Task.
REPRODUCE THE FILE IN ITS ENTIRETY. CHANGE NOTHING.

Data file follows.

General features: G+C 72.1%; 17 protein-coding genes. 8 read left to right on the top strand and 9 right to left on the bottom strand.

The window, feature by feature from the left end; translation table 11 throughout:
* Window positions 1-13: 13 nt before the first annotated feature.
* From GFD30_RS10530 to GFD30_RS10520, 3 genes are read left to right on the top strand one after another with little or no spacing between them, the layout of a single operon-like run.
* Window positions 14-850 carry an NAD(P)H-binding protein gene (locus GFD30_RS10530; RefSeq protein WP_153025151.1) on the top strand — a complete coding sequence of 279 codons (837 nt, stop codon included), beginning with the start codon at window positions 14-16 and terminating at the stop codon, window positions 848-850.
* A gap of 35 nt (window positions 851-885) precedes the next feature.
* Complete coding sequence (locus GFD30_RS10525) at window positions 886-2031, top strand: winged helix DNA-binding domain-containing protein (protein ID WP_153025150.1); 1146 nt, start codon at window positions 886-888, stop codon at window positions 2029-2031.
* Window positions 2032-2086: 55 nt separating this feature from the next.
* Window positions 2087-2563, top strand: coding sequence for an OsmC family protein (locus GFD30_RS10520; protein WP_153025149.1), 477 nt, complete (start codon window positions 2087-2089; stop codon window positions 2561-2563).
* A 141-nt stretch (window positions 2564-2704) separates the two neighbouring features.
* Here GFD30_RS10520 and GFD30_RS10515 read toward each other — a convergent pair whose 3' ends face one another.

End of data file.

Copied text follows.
General features: G+C 72.1%; 17 protein-coding genes. 8 read left to right on the top strand and 9 right to left on the bottom strand.

The window, feature by feature from the left end; translation table 11 throughout:
* Window positions 1-13: 13 nt before the first annotated feature.
* From GFD30_RS10530 to GFD30_RS10520, 3 genes are read left to right on the top strand one after another with little or no spacing between them, the layout of a single operon-like run.
* Window positions 14-850 carry an NAD(P)H-binding protein gene (locus GFD30_RS10530; RefSeq protein WP_153025151.1) on the top strand — a complete coding sequence of 279 codons (837 nt, stop codon included), beginning with the start codon at window positions 14-16 and terminating at the stop codon, window positions 848-850.
* A gap of 35 nt (window positions 851-885) precedes the next feature.
* Complete coding sequence (locus GFD30_RS10525) at window positions 886-2031, top strand: winged helix DNA-binding domain-containing protein (protein ID WP_153025150.1); 1146 nt, start codon at window positions 886-888, stop codon at window positions 2029-2031.
* Window positions 2032-2086: 55 nt separating this feature from the next.
* Window positions 2087-2563, top strand: coding sequence for an OsmC family protein (locus GFD30_RS10520; protein WP_153025149.1), 477 nt, complete (start codon window positions 2087-2089; stop codon window positions 2561-2563).
* A 141-nt stretch (window positions 2564-2704) separates the two neighbouring features.
* Here GFD30_RS10520 and GFD30_RS10515 read toward each other — a convergent pair whose 3' ends face one another.